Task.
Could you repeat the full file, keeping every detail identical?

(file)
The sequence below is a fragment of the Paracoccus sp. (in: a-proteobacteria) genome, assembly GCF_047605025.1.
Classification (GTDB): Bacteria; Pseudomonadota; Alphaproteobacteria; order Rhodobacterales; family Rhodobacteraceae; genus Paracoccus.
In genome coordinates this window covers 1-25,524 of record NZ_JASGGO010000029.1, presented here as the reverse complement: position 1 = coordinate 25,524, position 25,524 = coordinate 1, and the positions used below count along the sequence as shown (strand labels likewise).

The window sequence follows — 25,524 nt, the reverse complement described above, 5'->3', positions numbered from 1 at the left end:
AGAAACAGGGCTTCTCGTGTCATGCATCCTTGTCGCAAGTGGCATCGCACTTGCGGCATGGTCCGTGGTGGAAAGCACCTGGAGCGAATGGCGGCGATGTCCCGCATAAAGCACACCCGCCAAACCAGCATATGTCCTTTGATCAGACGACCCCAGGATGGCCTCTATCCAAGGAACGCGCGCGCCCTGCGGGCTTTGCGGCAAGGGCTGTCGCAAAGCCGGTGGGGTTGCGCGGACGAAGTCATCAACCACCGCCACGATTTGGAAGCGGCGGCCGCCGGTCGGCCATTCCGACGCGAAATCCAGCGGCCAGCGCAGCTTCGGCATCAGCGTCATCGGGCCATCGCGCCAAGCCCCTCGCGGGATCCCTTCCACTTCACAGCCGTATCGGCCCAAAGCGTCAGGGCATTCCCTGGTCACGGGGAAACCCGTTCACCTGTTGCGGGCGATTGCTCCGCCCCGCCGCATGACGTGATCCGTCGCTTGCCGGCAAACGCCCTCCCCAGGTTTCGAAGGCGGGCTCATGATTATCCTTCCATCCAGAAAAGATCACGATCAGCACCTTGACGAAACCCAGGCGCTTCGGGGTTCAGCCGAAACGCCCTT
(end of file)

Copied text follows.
The sequence below is a fragment of the Paracoccus sp. (in: a-proteobacteria) genome, assembly GCF_047605025.1.
Classification (GTDB): Bacteria; Pseudomonadota; Alphaproteobacteria; order Rhodobacterales; family Rhodobacteraceae; genus Paracoccus.
In genome coordinates this window covers 1-25,524 of record NZ_JASGGO010000029.1, presented here as the reverse complement: position 1 = coordinate 25,524, position 25,524 = coordinate 1, and the positions used below count along the sequence as shown (strand labels likewise).

The window sequence follows — 25,524 nt, the reverse complement described above, 5'->3', positions numbered from 1 at the left end:
AGAAACAGGGCTTCTCGTGTCATGCATCCTTGTCGCAAGTGGCATCGCACTTGCGGCATGGTCCGTGGTGGAAAGCACCTGGAGCGAATGGCGGCGATGTCCCGCATAAAGCACACCCGCCAAACCAGCATATGTCCTTTGATCAGACGACCCCAGGATGGCCTCTATCCAAGGAACGCGCGCGCCCTGCGGGCTTTGCGGCAAGGGCTGTCGCAAAGCCGGTGGGGTTGCGCGGACGAAGTCATCAACCACCGCCACGATTTGGAAGCGGCGGCCGCCGGTCGGCCATTCCGACGCGAAATCCAGCGGCCAGCGCAGCTTCGGCATCAGCGTCATCGGGCCATCGCGCCAAGCCCCTCGCGGGATCCCTTCCACTTCACAGCCGTATCGGCCCAAAGCGTCAGGGCATTCCCTGGTCACGGGGAAACCCGTTCACCTGTTGCGGGCGATTGCTCCGCCCCGCCGCATGACGTGATCCGTCGCTTGCCGGCAAACGCCCTCCCCAGGTTTCGAAGGCGGGCTCATGATTATCCTTCCATCCAGAAAAGATCACGATCAGCACCTTGACGAAACCCAGGCGCTTCGGGGTTCAGCCGAAACGCCCTT